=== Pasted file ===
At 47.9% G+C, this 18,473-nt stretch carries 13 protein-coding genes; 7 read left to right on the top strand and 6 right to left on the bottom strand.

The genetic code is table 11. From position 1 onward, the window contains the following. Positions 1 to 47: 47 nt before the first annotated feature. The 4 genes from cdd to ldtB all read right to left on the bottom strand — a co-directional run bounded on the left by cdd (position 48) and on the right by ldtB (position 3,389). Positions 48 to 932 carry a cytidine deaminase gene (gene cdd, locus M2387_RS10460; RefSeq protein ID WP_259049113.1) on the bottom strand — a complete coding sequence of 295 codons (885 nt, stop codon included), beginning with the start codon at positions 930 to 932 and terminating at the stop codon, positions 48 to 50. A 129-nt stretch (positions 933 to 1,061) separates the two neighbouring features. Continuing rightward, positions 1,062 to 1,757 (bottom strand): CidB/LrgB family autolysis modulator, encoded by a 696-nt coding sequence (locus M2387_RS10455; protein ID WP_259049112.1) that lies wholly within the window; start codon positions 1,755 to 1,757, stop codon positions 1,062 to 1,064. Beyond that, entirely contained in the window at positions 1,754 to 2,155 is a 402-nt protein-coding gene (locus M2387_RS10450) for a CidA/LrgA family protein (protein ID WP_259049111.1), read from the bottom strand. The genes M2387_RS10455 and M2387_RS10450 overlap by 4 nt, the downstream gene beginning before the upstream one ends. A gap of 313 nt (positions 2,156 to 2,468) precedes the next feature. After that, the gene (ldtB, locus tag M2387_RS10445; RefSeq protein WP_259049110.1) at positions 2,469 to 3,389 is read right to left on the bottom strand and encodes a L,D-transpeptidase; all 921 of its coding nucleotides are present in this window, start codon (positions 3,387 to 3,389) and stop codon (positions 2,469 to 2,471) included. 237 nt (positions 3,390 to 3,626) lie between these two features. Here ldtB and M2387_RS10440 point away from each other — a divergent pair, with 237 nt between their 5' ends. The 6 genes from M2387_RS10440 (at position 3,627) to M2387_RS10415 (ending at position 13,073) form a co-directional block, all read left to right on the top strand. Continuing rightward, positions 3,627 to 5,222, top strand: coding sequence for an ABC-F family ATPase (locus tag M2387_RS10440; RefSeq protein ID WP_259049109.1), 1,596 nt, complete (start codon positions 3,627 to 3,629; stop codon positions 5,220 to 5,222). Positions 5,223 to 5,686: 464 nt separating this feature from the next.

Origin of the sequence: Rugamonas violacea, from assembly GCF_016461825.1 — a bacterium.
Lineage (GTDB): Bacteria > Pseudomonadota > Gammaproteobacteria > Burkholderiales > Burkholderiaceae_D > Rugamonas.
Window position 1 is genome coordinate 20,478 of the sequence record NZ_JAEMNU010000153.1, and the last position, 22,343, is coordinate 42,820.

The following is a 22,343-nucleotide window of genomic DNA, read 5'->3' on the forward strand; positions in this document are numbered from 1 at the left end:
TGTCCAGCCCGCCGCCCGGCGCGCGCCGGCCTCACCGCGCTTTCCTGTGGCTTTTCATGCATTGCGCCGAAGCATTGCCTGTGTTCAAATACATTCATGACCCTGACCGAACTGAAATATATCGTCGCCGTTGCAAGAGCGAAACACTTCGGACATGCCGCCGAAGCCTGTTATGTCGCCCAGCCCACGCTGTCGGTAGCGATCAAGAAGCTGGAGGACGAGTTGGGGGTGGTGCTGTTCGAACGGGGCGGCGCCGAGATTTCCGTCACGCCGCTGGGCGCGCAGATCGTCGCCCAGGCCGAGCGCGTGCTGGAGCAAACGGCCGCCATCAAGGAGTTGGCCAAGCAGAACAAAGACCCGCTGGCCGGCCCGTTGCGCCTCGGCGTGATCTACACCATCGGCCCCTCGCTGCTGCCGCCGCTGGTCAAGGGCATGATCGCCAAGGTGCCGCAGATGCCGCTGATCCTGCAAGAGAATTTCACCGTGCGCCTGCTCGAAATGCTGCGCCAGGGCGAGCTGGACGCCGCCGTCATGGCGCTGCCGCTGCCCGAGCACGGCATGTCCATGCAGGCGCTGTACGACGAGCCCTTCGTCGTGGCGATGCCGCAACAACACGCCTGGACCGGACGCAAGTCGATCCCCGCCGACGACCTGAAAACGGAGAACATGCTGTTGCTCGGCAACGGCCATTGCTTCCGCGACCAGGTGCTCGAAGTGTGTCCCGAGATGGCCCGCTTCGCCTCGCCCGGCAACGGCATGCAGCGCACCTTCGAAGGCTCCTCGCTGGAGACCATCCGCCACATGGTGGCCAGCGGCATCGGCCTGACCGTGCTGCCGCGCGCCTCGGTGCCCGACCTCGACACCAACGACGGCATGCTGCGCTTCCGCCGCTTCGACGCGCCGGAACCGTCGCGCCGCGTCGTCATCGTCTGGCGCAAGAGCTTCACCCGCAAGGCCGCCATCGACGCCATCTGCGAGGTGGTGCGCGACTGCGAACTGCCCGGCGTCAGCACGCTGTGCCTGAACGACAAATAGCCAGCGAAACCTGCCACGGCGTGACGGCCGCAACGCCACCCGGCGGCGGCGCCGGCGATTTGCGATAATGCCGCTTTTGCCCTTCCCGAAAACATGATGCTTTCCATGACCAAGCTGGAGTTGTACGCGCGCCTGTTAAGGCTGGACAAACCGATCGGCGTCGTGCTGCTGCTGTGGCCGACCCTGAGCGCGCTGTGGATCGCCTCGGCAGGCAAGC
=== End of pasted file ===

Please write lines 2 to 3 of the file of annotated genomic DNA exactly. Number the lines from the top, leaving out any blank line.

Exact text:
The genetic code is table 11. From position 1 onward, the window contains the following. Positions 1 to 47: 47 nt before the first annotated feature. The 4 genes from cdd to ldtB all read right to left on the bottom strand — a co-directional run bounded on the left by cdd (position 48) and on the right by ldtB (position 3,389). Positions 48 to 932 carry a cytidine deaminase gene (gene cdd, locus M2387_RS10460; RefSeq protein ID WP_259049113.1) on the bottom strand — a complete coding sequence of 295 codons (885 nt, stop codon included), beginning with the start codon at positions 930 to 932 and terminating at the stop codon, positions 48 to 50. A 129-nt stretch (positions 933 to 1,061) separates the two neighbouring features. Continuing rightward, positions 1,062 to 1,757 (bottom strand): CidB/LrgB family autolysis modulator, encoded by a 696-nt coding sequence (locus M2387_RS10455; protein ID WP_259049112.1) that lies wholly within the window; start codon positions 1,755 to 1,757, stop codon positions 1,062 to 1,064. Beyond that, entirely contained in the window at positions 1,754 to 2,155 is a 402-nt protein-coding gene (locus M2387_RS10450) for a CidA/LrgA family protein (protein ID WP_259049111.1), read from the bottom strand. The genes M2387_RS10455 and M2387_RS10450 overlap by 4 nt, the downstream gene beginning before the upstream one ends. A gap of 313 nt (positions 2,156 to 2,468) precedes the next feature. After that, the gene (ldtB, locus tag M2387_RS10445; RefSeq protein WP_259049110.1) at positions 2,469 to 3,389 is read right to left on the bottom strand and encodes a L,D-transpeptidase; all 921 of its coding nucleotides are present in this window, start codon (positions 3,387 to 3,389) and stop codon (positions 2,469 to 2,471) included. 237 nt (positions 3,390 to 3,626) lie between these two features. Here ldtB and M2387_RS10440 point away from each other — a divergent pair, with 237 nt between their 5' ends. The 6 genes from M2387_RS10440 (at position 3,627) to M2387_RS10415 (ending at position 13,073) form a co-directional block, all read left to right on the top strand. Continuing rightward, positions 3,627 to 5,222, top strand: coding sequence for an ABC-F family ATPase (locus tag M2387_RS10440; RefSeq protein ID WP_259049109.1), 1,596 nt, complete (start codon positions 3,627 to 3,629; stop codon positions 5,220 to 5,222). Positions 5,223 to 5,686: 464 nt separating this feature from the next.

Origin of the sequence: Rugamonas violacea, from assembly GCF_016461825.1 — a bacterium.